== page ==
If at this point of time you feel a sense of cynicism creeping in, it's justified. This has happened before. Big clubs have come to India, promised a lot but left without much. Scouting trips, player selections, exposure tours have all happened before, but it has often just been a PR stunt. India is a huge market for world football after all.
Bayern also said that if Shubho couldn’t actually join in to train this year he could be considered for this again, next year. The situation is fluid. Gupta and Hakari aren’t worried about it. “If he can’t go, then we are still here,” Gupta says. “We have decided to send him to Spain (Sudeva FC owns Olimpic de Xativa, a fourth division team in Spain) as early as this year. Experience there will also help him grow”
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Sudeva has sent academy players to Spain before. One recent returnee, Lunkim Seigoulun Khongsai was one of their standout players in the I-League. The experience gained by just playing there is immense, he admits.
Through it all, the high, the plateau and the Indian media reality check, Shubho himself has shyly looked up from his phone. Or actually not. Congratulations have streamed in on social media, and ever the diligent, polite kid, he reposts every story that congratulates him. But because he doesn’t know how to tell his own story, often enough he misses it entirely. He just wants to play football. Preferably in real life. Else on his phone.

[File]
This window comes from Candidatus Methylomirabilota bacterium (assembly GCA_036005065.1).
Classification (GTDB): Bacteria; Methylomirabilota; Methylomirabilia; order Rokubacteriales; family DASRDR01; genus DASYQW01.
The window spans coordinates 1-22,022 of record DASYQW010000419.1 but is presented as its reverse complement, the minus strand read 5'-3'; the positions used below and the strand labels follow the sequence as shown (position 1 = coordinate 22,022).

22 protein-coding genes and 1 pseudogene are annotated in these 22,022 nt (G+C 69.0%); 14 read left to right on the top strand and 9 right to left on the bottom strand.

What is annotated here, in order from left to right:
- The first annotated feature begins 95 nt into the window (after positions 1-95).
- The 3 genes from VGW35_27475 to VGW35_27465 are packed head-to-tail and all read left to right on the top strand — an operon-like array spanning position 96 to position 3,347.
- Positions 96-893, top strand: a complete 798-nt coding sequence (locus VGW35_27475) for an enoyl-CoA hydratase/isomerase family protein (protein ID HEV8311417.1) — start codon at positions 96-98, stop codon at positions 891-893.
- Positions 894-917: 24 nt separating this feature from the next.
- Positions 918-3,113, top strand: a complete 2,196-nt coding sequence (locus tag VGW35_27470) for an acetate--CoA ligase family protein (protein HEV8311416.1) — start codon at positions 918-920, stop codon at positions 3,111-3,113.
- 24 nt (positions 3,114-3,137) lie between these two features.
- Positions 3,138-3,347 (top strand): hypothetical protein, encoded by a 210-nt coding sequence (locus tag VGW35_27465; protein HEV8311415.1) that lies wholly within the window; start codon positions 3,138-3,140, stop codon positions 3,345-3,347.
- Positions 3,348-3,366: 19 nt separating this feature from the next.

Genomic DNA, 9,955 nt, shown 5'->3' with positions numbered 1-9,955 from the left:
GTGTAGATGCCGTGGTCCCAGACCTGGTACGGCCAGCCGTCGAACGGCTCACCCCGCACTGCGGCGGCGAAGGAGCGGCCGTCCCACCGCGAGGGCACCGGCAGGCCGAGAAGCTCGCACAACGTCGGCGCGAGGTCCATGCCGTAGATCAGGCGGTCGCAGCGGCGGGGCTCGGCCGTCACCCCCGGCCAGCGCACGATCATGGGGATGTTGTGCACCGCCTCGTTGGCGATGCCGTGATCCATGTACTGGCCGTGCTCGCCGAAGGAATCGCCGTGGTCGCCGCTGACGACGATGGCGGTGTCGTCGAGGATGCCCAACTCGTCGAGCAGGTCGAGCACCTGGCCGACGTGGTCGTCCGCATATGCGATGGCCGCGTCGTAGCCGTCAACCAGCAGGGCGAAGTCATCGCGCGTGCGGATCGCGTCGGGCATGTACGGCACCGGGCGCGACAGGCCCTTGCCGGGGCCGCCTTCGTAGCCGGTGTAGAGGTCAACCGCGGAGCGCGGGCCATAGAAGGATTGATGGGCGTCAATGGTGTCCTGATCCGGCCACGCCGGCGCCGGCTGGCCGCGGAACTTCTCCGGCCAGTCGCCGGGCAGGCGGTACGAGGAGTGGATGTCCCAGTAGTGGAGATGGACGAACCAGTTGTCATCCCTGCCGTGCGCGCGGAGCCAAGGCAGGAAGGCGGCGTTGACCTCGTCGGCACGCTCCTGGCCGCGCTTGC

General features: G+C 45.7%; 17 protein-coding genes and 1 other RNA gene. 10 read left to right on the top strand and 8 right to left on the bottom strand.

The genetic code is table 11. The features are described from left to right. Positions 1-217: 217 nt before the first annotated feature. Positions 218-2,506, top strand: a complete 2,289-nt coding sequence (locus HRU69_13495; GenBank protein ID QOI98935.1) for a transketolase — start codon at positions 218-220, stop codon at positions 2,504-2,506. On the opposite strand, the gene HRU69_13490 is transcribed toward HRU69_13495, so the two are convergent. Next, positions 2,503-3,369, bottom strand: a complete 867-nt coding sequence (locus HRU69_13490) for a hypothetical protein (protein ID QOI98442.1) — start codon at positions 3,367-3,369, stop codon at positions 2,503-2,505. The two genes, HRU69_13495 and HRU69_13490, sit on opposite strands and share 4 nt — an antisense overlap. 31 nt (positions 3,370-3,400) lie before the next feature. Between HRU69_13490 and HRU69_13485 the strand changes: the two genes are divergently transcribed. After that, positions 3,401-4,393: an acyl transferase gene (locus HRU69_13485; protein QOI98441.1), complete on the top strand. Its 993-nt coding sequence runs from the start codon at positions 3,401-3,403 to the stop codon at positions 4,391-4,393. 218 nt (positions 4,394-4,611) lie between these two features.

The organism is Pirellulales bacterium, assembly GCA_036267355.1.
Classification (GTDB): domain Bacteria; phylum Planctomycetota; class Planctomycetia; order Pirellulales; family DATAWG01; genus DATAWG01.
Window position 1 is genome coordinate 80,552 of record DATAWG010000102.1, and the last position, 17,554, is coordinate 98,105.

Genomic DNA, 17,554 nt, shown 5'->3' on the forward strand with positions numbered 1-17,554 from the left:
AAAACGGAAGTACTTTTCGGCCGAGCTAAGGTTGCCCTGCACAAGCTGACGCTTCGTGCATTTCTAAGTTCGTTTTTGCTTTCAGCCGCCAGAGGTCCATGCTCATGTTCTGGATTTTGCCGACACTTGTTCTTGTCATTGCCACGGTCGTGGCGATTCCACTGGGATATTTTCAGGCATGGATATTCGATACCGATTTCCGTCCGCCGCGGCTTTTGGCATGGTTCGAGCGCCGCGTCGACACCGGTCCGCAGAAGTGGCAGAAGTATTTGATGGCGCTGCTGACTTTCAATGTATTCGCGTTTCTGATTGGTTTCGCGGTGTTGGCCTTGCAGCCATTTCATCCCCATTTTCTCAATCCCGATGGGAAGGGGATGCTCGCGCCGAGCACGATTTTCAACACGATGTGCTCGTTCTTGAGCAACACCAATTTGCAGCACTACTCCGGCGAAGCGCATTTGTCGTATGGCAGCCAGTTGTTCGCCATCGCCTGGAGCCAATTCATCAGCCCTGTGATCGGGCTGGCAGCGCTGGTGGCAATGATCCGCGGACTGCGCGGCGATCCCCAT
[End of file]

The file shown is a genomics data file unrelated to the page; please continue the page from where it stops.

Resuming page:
It has only been a few months since Shubho Paul gave a glimpse of his talent in a senior league, but even this little time has been enough to get more people invested in his life. A story that already has several diverse interlinked characters has just gone international. It also speaks of the great dysfunction that is Indian football, where parts of the story are often omitted for space. A grass roots story will always be messy. There is no single fixed path to success. There is no way a player comes through without the help of many other people.
Unfortunately many investors demand bigger investments too. Go lower down the pyramid and the budgets, rewards and funding gets smaller. A smarter system in a more equitable world would ensure seven year old kids of all classes of society get to play football properly, coached well and also provide education for them while they take on a professional career; or work a trade; or make art. In an ideal world all the elements of Shubho Paul’s story would have equal weight. But, despite the skews, this seems to be working too. Not that Shubho seems to want any of it. He cares little for the attention and even less for those who demand it of him.
This trait is clearly inherited from his father, Biplab Paul — a man who prefers watching the story, than telling it. A clear demonstration of this came at the end of the power ball game that day at the Kolkata maath when everyone requested a group photograph. It was golden hour, perfect for photography. Raju lined everyone up. He arranged them all by size, but his brother phased him out. Shubho instead, stayed on one side, minimal fuss, smiling coyly while everyone else posed.